|Publication number||US5216876 A|
|Application number||US 07/609,902|
|Publication date||Jun 8, 1993|
|Filing date||Nov 5, 1990|
|Priority date||Nov 5, 1990|
|Also published as||CA2046083A1, CA2046083C|
|Publication number||07609902, 609902, US 5216876 A, US 5216876A, US-A-5216876, US5216876 A, US5216876A|
|Inventors||James E. Gabrielson, Bernard P. Breen|
|Original Assignee||Consolidated Natural Gas Service Company, Inc.|
|Export Citation||BiBTeX, EndNote, RefMan|
|Patent Citations (12), Non-Patent Citations (3), Referenced by (20), Classifications (11), Legal Events (5)|
|External Links: USPTO, USPTO Assignment, Espacenet|
1. Field of the Invention
The present invention relates to an apparatus and method for reducing the nitrogen oxide emissions from ga turbines. More specifically, it relates to the introduction of gaseous fuel to the intake air utilized in a gas turbine.
2. Description of the Prior Art
In the combustion of fuels in gas turbines, oxygen from the air may combine with nitrogen from the air to form nitrogen oxides. This reaction occurs to a greater extent at higher operating temperatures. Additionally, some oils that are fired in gas turbines have fixed nitrogen, a part of which generally reacts with oxygen from the air to form nitrogen oxide. This reaction occurs even at relatively low combustion temperatures.
Production of this nitrogen oxide is generally regarded as undesirable. There are numerous government regulations which limit the amount of nitrogen oxide which may be emitted into the atmosphere from a gas turbine. Furthermore, the rapid cooling of the combustion products from a gas turbine causes much of the nitric oxide (NO) to be oxidized to nitrogen dioxide (NO2). Consequently, there is a need for apparatus and processes which reduce the nitrogen oxide emissions from gas turbines.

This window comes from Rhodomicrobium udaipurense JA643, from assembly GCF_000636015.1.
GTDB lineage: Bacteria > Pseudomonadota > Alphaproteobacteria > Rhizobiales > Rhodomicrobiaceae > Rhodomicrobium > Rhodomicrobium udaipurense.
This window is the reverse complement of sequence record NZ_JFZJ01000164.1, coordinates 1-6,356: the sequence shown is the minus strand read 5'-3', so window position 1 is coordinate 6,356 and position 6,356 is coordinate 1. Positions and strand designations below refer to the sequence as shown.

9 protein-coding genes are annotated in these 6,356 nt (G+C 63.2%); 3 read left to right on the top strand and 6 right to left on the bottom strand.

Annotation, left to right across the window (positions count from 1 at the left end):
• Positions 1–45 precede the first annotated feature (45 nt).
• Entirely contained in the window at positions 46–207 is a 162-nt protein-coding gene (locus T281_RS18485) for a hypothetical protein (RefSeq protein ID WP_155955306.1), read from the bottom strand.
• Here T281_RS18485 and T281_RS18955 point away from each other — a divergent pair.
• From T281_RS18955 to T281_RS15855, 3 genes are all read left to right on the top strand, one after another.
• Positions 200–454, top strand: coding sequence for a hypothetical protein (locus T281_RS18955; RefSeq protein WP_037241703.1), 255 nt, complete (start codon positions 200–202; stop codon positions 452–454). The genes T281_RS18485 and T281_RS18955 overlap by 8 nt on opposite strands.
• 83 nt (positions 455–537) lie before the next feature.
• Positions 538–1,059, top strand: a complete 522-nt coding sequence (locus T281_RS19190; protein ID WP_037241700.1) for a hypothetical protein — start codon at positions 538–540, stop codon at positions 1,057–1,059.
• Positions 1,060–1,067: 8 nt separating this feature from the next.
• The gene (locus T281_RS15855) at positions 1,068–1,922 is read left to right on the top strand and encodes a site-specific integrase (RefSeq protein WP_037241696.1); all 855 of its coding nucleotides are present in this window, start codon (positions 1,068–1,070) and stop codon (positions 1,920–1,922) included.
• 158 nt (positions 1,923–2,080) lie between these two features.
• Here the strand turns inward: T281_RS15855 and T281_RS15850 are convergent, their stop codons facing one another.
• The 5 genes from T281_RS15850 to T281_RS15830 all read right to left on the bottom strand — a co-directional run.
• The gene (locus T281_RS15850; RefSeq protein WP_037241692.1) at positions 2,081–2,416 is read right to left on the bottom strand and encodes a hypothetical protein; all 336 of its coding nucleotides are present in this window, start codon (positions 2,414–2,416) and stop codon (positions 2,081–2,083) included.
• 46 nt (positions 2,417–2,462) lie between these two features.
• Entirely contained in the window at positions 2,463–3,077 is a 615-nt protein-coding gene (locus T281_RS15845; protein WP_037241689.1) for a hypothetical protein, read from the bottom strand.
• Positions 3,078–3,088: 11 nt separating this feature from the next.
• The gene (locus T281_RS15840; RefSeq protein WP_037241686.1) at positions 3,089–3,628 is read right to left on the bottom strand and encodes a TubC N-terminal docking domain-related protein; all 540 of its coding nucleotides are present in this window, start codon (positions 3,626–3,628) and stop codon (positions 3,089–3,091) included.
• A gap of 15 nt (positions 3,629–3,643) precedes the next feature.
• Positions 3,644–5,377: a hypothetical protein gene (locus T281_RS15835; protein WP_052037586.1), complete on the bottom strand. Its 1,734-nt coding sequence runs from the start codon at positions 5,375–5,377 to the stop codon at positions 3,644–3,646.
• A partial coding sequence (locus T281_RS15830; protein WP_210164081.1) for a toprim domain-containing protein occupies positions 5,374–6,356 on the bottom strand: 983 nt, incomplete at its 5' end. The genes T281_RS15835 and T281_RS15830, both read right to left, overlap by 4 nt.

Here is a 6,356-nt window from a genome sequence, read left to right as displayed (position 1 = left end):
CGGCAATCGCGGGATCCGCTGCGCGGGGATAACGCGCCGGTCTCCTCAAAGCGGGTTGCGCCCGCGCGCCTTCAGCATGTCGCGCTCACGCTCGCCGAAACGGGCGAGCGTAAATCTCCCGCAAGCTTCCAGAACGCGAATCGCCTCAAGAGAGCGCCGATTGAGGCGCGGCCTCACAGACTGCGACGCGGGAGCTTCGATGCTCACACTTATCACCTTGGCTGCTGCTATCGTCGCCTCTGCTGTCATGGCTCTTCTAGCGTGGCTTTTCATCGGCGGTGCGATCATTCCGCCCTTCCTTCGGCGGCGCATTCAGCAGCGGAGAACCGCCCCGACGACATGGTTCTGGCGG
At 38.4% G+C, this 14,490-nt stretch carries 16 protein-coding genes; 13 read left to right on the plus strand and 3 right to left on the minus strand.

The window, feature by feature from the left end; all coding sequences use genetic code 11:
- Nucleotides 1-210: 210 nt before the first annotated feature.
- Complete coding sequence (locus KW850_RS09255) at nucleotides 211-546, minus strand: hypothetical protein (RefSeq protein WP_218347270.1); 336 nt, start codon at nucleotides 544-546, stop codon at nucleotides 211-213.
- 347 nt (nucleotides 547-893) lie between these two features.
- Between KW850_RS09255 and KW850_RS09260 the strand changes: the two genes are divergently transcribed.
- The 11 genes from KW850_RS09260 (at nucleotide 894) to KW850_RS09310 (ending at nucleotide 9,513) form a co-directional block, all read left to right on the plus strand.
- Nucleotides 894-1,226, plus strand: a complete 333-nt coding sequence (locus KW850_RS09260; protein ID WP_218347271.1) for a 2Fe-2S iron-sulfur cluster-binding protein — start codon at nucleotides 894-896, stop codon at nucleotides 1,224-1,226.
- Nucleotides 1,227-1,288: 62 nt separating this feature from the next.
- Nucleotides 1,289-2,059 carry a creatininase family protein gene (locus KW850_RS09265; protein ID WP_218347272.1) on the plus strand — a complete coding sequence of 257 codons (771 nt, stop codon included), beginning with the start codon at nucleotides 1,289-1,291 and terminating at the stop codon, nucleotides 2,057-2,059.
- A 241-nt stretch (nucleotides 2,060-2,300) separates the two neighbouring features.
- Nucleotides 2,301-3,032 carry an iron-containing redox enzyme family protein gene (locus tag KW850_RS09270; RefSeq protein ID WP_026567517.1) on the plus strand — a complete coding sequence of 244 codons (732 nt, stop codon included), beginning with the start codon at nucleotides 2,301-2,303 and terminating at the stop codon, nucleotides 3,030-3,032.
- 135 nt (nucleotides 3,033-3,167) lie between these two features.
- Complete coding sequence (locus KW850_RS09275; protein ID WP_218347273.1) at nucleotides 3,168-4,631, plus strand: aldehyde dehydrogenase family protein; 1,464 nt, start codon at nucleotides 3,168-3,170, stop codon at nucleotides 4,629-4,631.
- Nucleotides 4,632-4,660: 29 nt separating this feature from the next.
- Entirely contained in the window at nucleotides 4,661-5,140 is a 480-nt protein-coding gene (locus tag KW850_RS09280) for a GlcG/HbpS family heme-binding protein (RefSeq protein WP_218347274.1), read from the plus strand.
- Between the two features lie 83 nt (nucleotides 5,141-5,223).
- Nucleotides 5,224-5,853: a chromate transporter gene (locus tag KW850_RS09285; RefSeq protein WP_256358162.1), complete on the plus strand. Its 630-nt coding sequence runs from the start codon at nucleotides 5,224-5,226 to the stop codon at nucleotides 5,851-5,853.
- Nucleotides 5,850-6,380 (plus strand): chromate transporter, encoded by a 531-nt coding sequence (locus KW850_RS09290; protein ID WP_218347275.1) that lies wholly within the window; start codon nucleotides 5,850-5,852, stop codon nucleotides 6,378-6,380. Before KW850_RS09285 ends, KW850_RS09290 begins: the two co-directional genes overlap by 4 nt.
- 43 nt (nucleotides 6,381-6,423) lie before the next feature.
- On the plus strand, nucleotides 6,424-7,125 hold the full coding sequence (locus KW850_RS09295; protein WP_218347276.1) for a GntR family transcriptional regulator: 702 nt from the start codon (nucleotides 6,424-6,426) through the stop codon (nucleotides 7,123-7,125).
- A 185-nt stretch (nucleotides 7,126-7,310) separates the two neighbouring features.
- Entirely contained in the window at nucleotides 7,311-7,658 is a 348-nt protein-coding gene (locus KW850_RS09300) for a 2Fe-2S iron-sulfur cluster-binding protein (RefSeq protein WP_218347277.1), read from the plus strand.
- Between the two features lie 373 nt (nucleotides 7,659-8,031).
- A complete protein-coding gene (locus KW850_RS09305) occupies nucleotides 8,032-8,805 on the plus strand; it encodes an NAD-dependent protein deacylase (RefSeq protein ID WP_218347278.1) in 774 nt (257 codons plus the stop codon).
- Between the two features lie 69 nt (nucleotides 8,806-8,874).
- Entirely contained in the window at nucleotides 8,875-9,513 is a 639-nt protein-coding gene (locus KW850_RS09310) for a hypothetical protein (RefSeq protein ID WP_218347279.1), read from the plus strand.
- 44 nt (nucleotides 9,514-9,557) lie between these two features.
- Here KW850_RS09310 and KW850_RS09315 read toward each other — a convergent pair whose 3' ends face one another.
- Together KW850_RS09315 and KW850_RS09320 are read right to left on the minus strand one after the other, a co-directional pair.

A gas turbine is designed to burn oil, natural gas or other fuels. The fuel is mixed with air in a combustor can. As the air and fuel enter the combustion area, combustion occurs in a flame zone where the temperature is normally well above 3000° F. The combustion products are cooled to around 2000° F. by mixing with excess air which enters through a register. The combustion products, diluted with excess air, exit the can and go through duct work to an expansion turbine where they drive turbine blades. These blades turn a shaft which in turn drives a compressor and a generator. After the power turbine extracts as much energy as possible from the combustion products, they are exhausted to the atmosphere through a stack.
During the combustion of the fuel and air at very high temperatures, some of the oxygen and nitrogen from the air combine to form nitrogen oxide. In addition, a large fraction of fixed nitrogen, which is present in petroleum, coal, and some other fuels, combines with oxygen from the air to form nitrogen oxide.
Numerous attempts have been made to develop devices and processes which reduce the nitrogen oxide emissions from these gas turbines. One such approach is the injection of water into the flame zone in order to reduce the peak flame temperatures and thus reduce the formation of nitrogen oxide. This process has had some technical and commercial success, but it suffers from at least three disadvantages. First, the water injection reduces the efficiency of the process, making it necessary to burn more fuel to obtain the same amount of electrical power. Second, the water contains suspended and dissolved solids, such that even with relatively clean water, particulate emissions are increased. These particulate emissions may also be considered undesirable. Third, the water injection may increase the carbon monoxide emissions.